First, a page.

WHEN Barbara Robin got a phone call from an international number, she thought it was a relative calling to say hello.
Instead, the voice on the end of the line belonged to someone called Nancy who was calling to tell her there was something wrong with her computer, and if Barbara gave over her bank details, the problem would be fixed.
Barbara hung up the phone.
"People need to know this sort of thing is happening. It's just scary how they can know your name and other personal information," she said.
"This woman asked if she could speak to Mrs Robin, so she knew who she was talking to."
It wasn't the first time she'd been targeted, having received a call a year ago from a man who said he was from Microsoft. That time, Barbara's husband John took the call, and not knowing much about computers, put his wife on the phone who followed the caller's instructions through a website.
Suddenly, the computer screen filled with a "whole heap of code", and the man said he'd fix it if Barbara gave him her account details, at which time she hung up. An article in the Central Queensland News had tweaked her suspicions, and she has since been on her guard.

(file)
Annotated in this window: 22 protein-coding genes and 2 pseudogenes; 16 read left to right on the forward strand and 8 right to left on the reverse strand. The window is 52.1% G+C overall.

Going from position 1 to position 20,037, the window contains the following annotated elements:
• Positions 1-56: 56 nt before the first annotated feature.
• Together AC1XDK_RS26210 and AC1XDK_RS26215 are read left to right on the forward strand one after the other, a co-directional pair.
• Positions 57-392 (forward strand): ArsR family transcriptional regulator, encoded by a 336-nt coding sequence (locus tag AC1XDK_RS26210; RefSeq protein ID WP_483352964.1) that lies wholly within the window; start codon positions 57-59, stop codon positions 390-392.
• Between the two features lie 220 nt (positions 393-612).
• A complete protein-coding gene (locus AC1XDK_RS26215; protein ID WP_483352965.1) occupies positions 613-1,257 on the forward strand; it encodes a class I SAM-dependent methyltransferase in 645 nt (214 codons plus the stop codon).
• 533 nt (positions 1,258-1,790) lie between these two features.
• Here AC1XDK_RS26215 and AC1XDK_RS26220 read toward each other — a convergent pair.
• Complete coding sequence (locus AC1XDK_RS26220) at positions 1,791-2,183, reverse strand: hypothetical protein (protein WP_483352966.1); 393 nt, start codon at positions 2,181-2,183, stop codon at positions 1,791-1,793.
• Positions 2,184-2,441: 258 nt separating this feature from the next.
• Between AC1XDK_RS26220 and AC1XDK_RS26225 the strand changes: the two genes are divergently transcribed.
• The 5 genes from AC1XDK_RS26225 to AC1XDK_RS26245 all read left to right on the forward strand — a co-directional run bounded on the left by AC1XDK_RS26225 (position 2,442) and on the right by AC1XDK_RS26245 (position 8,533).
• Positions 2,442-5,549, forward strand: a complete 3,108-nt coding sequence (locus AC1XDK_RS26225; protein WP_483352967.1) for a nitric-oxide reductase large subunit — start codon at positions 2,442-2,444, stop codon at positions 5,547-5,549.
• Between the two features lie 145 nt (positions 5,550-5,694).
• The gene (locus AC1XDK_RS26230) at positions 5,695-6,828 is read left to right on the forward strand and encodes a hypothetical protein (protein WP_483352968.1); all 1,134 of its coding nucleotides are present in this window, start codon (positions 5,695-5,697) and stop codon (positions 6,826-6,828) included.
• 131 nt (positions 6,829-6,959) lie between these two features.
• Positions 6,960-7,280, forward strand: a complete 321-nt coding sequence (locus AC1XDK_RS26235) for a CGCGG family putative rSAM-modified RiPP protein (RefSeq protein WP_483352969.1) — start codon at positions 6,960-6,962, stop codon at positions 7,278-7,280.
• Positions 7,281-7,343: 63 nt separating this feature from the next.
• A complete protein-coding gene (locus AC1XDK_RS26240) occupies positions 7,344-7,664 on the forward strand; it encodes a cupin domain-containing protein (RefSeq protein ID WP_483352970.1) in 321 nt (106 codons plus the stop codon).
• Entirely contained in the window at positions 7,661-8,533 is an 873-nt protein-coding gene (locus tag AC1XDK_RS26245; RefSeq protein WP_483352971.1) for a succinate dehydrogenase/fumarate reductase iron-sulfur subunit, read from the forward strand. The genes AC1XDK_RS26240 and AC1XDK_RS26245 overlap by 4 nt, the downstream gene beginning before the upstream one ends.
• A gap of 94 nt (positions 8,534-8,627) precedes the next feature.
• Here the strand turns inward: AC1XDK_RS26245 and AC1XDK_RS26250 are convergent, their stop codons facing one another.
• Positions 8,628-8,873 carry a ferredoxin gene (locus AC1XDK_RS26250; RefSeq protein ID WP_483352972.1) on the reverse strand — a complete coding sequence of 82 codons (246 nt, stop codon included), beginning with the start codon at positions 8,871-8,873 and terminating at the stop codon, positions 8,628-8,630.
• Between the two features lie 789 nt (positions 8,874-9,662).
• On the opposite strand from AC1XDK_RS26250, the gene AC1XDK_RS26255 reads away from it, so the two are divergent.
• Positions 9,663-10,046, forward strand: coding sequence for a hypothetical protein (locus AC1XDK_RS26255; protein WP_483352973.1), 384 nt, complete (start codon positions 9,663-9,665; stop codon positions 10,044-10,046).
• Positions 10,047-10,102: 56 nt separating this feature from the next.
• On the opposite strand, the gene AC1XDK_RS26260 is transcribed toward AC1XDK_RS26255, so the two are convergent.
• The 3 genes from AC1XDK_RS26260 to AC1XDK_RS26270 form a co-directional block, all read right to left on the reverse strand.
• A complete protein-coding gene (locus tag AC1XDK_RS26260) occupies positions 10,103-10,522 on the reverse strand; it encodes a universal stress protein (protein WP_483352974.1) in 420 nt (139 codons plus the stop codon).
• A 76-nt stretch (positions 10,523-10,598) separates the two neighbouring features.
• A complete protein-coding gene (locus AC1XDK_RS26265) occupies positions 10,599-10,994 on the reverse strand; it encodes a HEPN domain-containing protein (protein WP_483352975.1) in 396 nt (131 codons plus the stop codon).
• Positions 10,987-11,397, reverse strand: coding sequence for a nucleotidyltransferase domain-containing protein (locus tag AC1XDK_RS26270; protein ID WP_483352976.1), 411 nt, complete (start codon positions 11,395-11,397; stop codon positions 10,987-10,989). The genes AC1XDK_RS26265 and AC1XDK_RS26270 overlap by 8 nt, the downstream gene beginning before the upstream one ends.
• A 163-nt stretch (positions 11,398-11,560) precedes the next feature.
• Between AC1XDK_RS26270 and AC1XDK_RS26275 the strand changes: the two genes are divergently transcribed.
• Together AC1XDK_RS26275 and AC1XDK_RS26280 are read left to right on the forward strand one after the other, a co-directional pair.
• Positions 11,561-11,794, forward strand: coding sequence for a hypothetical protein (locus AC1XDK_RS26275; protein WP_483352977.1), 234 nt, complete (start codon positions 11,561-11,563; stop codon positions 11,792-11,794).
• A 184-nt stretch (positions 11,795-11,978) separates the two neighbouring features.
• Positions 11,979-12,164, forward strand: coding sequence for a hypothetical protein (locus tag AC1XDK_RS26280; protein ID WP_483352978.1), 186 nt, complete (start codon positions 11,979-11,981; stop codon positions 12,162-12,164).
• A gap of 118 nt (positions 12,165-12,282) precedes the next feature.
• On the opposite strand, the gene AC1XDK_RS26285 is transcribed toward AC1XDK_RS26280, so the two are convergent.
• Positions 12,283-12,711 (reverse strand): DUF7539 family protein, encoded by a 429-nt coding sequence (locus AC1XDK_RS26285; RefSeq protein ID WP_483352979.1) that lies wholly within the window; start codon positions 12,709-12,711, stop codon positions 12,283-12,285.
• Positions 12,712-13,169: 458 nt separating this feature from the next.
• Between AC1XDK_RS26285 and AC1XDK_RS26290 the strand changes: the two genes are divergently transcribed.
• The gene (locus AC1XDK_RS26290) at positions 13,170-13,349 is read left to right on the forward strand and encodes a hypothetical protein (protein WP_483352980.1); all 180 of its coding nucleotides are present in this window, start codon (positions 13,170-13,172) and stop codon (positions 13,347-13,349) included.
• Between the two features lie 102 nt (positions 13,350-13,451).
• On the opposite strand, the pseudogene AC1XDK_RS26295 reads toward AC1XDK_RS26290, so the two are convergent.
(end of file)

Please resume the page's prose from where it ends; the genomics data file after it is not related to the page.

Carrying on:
Another woman wasn't so lucky when on Monday night, a person rang her about two new laptops she'd just bought.
"They wanted me to upgrade the computer... and they've ended up doing all that but got into our computer," the woman said.
"(They) accessed it and we could see the mouse moving."
The woman rang her bank within 10 minutes of hanging up on the caller, and was told $50 was taken from her account.
"They wanted us to join this security thing for $250 and they would not get out of our computer," the woman said.
The Australian Competition and Consumer Commission watchdog ScamWatch urges people to remain on alert and report any suspicious calls.
Visit www.scamwatch.gov.au for information and reporting options.
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